We investigate how firms adapt to trademark protection, an extensively used but underexamined form of IP protection, by exploring a historical precedent: China’s trademark law of 1923 ‒ an unanticipated and disapproved response to end foreign privileges in China. By exploiting a unique, newly digitized firm-employee-level dataset from Shanghai in 1872-1941, we show that the trademark law shaped firm dynamics on all sides of trademark conflicts. The law spurred growth and brand investment among Western firms with greater dependence on trademark protection. In contrast, Japanese businesses, which had frequently been accused of counterfeiting, experienced contractions while attempting to build their own brands after the law. The trademark law also led to new linkages with domestic agents, both within and outside the boundaries of Western firms, and the growth of Chinese intermediaries. At the aggregate level, trademark-intensive industries witnessed a net growth in employment and the number of product categories. A comparison with previous attempts by foreign powers ‒ such as extraterritorial rights, bilateral treaties, and an unenforced trademark code ‒ shows that those alternative institutions were ultimately unsuccessful.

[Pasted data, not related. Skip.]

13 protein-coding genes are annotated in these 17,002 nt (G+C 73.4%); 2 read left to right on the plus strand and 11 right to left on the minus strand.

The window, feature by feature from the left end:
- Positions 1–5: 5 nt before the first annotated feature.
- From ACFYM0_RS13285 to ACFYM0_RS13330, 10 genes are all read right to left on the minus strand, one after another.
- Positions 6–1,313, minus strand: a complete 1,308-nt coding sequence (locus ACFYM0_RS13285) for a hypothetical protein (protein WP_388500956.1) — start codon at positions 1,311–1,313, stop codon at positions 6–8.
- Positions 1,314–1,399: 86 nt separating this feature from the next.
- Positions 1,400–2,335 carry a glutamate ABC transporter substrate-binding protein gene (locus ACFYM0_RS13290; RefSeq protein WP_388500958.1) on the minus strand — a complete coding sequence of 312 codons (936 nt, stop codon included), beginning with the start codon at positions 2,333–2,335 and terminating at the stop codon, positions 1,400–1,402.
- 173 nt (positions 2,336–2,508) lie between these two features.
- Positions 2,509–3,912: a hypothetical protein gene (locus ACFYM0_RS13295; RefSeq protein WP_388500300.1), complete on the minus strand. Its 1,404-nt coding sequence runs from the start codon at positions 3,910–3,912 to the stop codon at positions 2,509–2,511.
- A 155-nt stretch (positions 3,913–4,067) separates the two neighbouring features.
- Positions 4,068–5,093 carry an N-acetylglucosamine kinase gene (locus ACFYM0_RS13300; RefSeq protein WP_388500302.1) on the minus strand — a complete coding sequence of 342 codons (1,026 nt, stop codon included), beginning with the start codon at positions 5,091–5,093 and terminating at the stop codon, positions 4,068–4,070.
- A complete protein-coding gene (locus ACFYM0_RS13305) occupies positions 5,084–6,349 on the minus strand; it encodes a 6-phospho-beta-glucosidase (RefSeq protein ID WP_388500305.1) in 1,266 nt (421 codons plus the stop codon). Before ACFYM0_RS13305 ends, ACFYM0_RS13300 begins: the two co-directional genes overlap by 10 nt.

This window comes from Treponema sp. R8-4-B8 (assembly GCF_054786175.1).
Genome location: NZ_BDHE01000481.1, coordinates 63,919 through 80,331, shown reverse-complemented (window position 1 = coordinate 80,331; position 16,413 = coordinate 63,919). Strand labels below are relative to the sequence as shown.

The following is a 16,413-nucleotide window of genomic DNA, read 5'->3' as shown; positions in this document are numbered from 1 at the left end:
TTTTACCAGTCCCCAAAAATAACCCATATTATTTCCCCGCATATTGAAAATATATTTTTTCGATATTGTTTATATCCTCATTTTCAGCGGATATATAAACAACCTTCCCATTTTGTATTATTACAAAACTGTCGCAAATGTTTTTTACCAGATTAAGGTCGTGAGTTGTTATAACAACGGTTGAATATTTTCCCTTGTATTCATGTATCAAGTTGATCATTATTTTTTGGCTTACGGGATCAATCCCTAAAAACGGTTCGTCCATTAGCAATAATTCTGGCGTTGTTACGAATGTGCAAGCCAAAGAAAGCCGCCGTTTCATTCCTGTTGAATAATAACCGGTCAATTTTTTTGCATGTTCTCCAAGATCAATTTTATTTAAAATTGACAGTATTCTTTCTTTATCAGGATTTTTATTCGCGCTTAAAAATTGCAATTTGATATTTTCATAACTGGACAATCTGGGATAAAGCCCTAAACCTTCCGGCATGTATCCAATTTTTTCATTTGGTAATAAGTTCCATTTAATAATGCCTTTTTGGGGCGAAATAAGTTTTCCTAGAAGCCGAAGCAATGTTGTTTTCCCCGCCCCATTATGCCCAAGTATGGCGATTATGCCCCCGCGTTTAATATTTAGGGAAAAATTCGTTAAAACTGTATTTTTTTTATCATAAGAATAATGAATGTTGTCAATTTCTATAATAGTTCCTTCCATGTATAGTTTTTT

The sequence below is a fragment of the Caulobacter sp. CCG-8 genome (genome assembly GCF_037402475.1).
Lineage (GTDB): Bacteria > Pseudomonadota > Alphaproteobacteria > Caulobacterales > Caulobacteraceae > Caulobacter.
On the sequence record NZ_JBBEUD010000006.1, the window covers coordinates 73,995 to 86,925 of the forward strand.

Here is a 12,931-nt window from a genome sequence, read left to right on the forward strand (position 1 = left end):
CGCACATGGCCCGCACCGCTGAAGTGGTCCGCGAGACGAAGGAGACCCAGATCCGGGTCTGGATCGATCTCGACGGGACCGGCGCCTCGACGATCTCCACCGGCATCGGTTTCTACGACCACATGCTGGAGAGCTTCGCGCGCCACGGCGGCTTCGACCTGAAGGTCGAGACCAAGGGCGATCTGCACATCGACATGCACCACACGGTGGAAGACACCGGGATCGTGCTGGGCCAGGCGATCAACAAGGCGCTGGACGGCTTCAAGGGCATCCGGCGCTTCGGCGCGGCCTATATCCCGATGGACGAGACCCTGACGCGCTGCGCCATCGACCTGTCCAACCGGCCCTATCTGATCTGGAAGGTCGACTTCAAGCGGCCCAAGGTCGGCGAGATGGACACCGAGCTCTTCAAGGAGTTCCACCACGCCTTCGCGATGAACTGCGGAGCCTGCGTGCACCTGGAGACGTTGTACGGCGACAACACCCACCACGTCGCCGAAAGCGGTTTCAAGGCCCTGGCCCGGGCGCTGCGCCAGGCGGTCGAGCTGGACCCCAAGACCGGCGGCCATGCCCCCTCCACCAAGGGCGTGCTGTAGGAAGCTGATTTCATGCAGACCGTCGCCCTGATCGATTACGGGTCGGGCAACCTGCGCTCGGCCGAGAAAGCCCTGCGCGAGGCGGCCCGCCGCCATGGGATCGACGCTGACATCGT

Contact: Klaus Keller